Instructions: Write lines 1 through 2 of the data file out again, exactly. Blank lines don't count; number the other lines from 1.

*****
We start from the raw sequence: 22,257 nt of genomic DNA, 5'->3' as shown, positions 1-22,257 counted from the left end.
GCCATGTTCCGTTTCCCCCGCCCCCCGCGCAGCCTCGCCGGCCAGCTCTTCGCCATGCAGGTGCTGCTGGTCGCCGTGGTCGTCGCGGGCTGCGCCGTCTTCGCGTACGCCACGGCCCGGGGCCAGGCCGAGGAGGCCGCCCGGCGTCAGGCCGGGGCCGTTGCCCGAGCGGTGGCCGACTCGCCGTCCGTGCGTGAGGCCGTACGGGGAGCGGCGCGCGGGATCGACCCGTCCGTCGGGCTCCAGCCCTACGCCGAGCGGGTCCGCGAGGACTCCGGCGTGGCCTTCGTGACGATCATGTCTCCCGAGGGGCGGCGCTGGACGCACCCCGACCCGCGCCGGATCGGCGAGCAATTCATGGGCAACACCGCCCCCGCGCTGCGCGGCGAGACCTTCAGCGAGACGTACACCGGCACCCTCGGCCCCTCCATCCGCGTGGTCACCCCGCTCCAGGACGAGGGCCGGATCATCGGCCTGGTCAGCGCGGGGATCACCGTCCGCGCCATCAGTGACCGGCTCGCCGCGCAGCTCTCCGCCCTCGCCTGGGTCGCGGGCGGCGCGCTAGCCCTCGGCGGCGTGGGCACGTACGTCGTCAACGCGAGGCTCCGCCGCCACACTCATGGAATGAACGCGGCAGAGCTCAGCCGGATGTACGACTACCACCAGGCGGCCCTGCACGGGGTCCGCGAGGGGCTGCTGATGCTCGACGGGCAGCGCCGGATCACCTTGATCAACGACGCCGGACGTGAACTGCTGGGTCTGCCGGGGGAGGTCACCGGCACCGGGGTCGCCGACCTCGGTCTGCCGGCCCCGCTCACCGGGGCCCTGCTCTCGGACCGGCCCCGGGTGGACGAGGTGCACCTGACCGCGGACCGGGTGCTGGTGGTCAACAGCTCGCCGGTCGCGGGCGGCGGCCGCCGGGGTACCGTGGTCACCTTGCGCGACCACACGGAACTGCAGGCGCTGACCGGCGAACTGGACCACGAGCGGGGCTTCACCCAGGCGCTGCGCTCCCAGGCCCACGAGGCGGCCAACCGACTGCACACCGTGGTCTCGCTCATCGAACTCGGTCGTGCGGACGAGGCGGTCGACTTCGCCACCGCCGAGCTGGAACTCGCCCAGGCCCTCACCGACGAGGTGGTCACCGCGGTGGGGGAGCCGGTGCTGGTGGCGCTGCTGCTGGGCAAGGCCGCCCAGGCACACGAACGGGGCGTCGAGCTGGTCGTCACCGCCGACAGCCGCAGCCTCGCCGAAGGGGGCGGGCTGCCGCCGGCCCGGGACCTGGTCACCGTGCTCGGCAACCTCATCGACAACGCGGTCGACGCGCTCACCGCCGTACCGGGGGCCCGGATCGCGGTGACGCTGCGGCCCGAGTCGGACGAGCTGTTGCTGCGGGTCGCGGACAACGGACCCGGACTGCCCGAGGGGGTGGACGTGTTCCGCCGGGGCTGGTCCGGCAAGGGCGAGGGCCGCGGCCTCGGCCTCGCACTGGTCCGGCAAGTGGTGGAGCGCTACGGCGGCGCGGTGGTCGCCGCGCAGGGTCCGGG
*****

We start from the raw sequence: 22,257 nt of genomic DNA, 5'->3' as shown, positions 1-22,257 counted from the left end.
GCCATGTTCCGTTTCCCCCGCCCCCCGCGCAGCCTCGCCGGCCAGCTCTTCGCCATGCAGGTGCTGCTGGTCGCCGTGGTCGTCGCGGGCTGCGCCGTCTTCGCGTACGCCACGGCCCGGGGCCAGGCCGAGGAGGCCGCCCGGCGTCAGGCCGGGGCCGTTGCCCGAGCGGTGGCCGACTCGCCGTCCGTGCGTGAGGCCGTACGGGGAGCGGCGCGCGGGATCGACCCGTCCGTCGGGCTCCAGCCCTACGCCGAGCGGGTCCGCGAGGACTCCGGCGTGGCCTTCGTGACGATCATGTCTCCCGAGGGGCGGCGCTGGACGCACCCCGACCCGCGCCGGATCGGCGAGCAATTCATGGGCAACACCGCCCCCGCGCTGCGCGGCGAGACCTTCAGCGAGACGTACACCGGCACCCTCGGCCCCTCCATCCGCGTGGTCACCCCGCTCCAGGACGAGGGCCGGATCATCGGCCTGGTCAGCGCGGGGATCACCGTCCGCGCCATCAGTGACCGGCTCGCCGCGCAGCTCTCCGCCCTCGCCTGGGTCGCGGGCGGCGCGCTAGCCCTCGGCGGCGTGGGCACGTACGTCGTCAACGCGAGGCTCCGCCGCCACACTCATGGAATGAACGCGGCAGAGCTCAGCCGGATGTACGACTACCACCAGGCGGCCCTGCACGGGGTCCGCGAGGGGCTGCTGATGCTCGACGGGCAGCGCCGGATCACCTTGATCAACGACGCCGGACGTGAACTGCTGGGTCTGCCGGGGGAGGTCACCGGCACCGGGGTCGCCGACCTCGGTCTGCCGGCCCCGCTCACCGGGGCCCTGCTCTCGGACCGGCCCCGGGTGGACGAGGTGCACCTGACCGCGGACCGGGTGCTGGTGGTCAACAGCTCGCCGGTCGCGGGCGGCGGCCGCCGGGGTACCGTGGTCACCTTGCGCGACCACACGGAACTGCAGGCGCTGACCGGCGAACTGGACCACGAGCGGGGCTTCACCCAGGCGCTGCGCTCCCAGGCCCACGAGGCGGCCAACCGACTGCACACCGTGGTCTCGCTCATCGAACTCGGTCGTGCGGACGAGGCGGTCGACTTCGCCACCGCCGAGCTGGAACTCGCCCAGGCCCTCACCGACGAGGTGGTCACCGCGGTGGGGGAGCCGGTGCTGGTGGCGCTGCTGCTGGGCAAGGCCGCCCAGGCACACGAACGGGGCGTCGAGCTGGTCGTCACCGCCGACAGCCGCAGCCTCGCCGAAGGGGGCGGGCTGCCGCCGGCCCGGGACCTGGTCACCGTGCTCGGCAACCTCATCGACAACGCGGTCGACGCGCTCACCGCCGTACCGGGGGCCCGGATCGCGGTGACGCTGCGGCCCGAGTCGGACGAGCTGTTGCTGCGGGTCGCGGACAACGGACCCGGACTGCCCGAGGGGGTGGACGTGTTCCGCCGGGGCTGGTCCGGCAAGGGCGAGGGCCGCGGCCTCGGCCTCGCACTGGTCCGGCAAGTGGTGGAGCGCTACGGCGGCGCGGTGGTCGCCGCGCAGGGTCCGGG